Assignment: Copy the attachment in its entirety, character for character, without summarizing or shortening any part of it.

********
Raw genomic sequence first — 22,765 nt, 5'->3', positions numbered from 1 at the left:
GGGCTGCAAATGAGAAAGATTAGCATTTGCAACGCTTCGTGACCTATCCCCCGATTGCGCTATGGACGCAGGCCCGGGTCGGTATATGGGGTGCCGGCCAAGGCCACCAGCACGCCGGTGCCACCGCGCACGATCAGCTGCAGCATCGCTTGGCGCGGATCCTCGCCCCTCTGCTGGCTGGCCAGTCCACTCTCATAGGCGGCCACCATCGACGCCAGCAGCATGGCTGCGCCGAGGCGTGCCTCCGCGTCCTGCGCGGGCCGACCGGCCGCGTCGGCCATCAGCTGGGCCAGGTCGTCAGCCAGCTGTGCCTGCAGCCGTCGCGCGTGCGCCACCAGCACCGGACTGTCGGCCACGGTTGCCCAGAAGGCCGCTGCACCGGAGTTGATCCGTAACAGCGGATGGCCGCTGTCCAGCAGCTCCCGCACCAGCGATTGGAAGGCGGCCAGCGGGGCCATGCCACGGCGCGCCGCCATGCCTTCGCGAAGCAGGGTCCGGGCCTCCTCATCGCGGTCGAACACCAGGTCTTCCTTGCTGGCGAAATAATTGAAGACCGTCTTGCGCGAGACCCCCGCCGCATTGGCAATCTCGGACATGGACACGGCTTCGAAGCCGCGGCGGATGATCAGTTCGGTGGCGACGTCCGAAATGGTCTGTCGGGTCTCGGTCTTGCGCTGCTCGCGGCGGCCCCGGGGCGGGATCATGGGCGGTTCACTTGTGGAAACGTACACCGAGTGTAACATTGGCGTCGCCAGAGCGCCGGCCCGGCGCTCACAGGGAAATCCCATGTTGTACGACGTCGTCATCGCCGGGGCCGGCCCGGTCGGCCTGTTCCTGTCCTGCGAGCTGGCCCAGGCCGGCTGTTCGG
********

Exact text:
Raw genomic sequence first — 22,765 nt, 5'->3', positions numbered from 1 at the left:
GGGCTGCAAATGAGAAAGATTAGCATTTGCAACGCTTCGTGACCTATCCCCCGATTGCGCTATGGACGCAGGCCCGGGTCGGTATATGGGGTGCCGGCCAAGGCCACCAGCACGCCGGTGCCACCGCGCACGATCAGCTGCAGCATCGCTTGGCGCGGATCCTCGCCCCTCTGCTGGCTGGCCAGTCCACTCTCATAGGCGGCCACCATCGACGCCAGCAGCATGGCTGCGCCGAGGCGTGCCTCCGCGTCCTGCGCGGGCCGACCGGCCGCGTCGGCCATCAGCTGGGCCAGGTCGTCAGCCAGCTGTGCCTGCAGCCGTCGCGCGTGCGCCACCAGCACCGGACTGTCGGCCACGGTTGCCCAGAAGGCCGCTGCACCGGAGTTGATCCGTAACAGCGGATGGCCGCTGTCCAGCAGCTCCCGCACCAGCGATTGGAAGGCGGCCAGCGGGGCCATGCCACGGCGCGCCGCCATGCCTTCGCGAAGCAGGGTCCGGGCCTCCTCATCGCGGTCGAACACCAGGTCTTCCTTGCTGGCGAAATAATTGAAGACCGTCTTGCGCGAGACCCCCGCCGCATTGGCAATCTCGGACATGGACACGGCTTCGAAGCCGCGGCGGATGATCAGTTCGGTGGCGACGTCCGAAATGGTCTGTCGGGTCTCGGTCTTGCGCTGCTCGCGGCGGCCCCGGGGCGGGATCATGGGCGGTTCACTTGTGGAAACGTACACCGAGTGTAACATTGGCGTCGCCAGAGCGCCGGCCCGGCGCTCACAGGGAAATCCCATGTTGTACGACGTCGTCATCGCCGGGGCCGGCCCGGTCGGCCTGTTCCTGTCCTGCGAGCTGGCCCAGGCCGGCTGTTCGG